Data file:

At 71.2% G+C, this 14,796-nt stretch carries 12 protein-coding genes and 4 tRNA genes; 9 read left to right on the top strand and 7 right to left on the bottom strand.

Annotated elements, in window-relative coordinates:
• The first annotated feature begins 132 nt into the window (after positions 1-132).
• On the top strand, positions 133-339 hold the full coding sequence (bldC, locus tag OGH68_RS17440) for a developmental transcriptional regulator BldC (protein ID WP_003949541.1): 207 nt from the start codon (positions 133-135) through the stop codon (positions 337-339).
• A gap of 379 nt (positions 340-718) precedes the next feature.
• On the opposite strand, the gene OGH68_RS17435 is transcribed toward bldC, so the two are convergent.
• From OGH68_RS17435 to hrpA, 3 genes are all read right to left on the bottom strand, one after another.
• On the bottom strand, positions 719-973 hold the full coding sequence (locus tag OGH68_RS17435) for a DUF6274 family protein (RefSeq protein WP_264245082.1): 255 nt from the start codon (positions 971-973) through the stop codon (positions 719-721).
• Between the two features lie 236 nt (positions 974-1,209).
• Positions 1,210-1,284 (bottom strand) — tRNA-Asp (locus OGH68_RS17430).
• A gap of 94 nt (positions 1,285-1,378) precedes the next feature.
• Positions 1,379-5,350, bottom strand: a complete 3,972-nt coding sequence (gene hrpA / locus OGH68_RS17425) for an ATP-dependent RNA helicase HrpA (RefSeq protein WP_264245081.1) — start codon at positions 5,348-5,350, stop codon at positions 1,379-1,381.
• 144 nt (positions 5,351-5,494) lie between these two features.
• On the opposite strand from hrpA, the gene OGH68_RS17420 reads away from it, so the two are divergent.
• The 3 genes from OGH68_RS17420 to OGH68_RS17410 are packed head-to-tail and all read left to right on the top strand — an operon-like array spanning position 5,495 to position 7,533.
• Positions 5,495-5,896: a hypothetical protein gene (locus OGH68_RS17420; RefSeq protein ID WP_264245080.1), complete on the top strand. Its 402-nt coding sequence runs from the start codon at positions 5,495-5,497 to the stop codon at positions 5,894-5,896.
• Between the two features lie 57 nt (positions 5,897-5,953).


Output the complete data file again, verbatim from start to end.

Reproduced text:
At 71.2% G+C, this 14,796-nt stretch carries 12 protein-coding genes and 4 tRNA genes; 9 read left to right on the top strand and 7 right to left on the bottom strand.

Annotated elements, in window-relative coordinates:
• The first annotated feature begins 132 nt into the window (after positions 1-132).
• On the top strand, positions 133-339 hold the full coding sequence (bldC, locus tag OGH68_RS17440) for a developmental transcriptional regulator BldC (protein ID WP_003949541.1): 207 nt from the start codon (positions 133-135) through the stop codon (positions 337-339).
• A gap of 379 nt (positions 340-718) precedes the next feature.
• On the opposite strand, the gene OGH68_RS17435 is transcribed toward bldC, so the two are convergent.
• From OGH68_RS17435 to hrpA, 3 genes are all read right to left on the bottom strand, one after another.
• On the bottom strand, positions 719-973 hold the full coding sequence (locus tag OGH68_RS17435) for a DUF6274 family protein (RefSeq protein WP_264245082.1): 255 nt from the start codon (positions 971-973) through the stop codon (positions 719-721).
• Between the two features lie 236 nt (positions 974-1,209).
• Positions 1,210-1,284 (bottom strand) — tRNA-Asp (locus OGH68_RS17430).
• A gap of 94 nt (positions 1,285-1,378) precedes the next feature.
• Positions 1,379-5,350, bottom strand: a complete 3,972-nt coding sequence (gene hrpA / locus OGH68_RS17425) for an ATP-dependent RNA helicase HrpA (RefSeq protein WP_264245081.1) — start codon at positions 5,348-5,350, stop codon at positions 1,379-1,381.
• 144 nt (positions 5,351-5,494) lie between these two features.
• On the opposite strand from hrpA, the gene OGH68_RS17420 reads away from it, so the two are divergent.
• The 3 genes from OGH68_RS17420 to OGH68_RS17410 are packed head-to-tail and all read left to right on the top strand — an operon-like array spanning position 5,495 to position 7,533.
• Positions 5,495-5,896: a hypothetical protein gene (locus OGH68_RS17420; RefSeq protein ID WP_264245080.1), complete on the top strand. Its 402-nt coding sequence runs from the start codon at positions 5,495-5,497 to the stop codon at positions 5,894-5,896.
• Between the two features lie 57 nt (positions 5,897-5,953).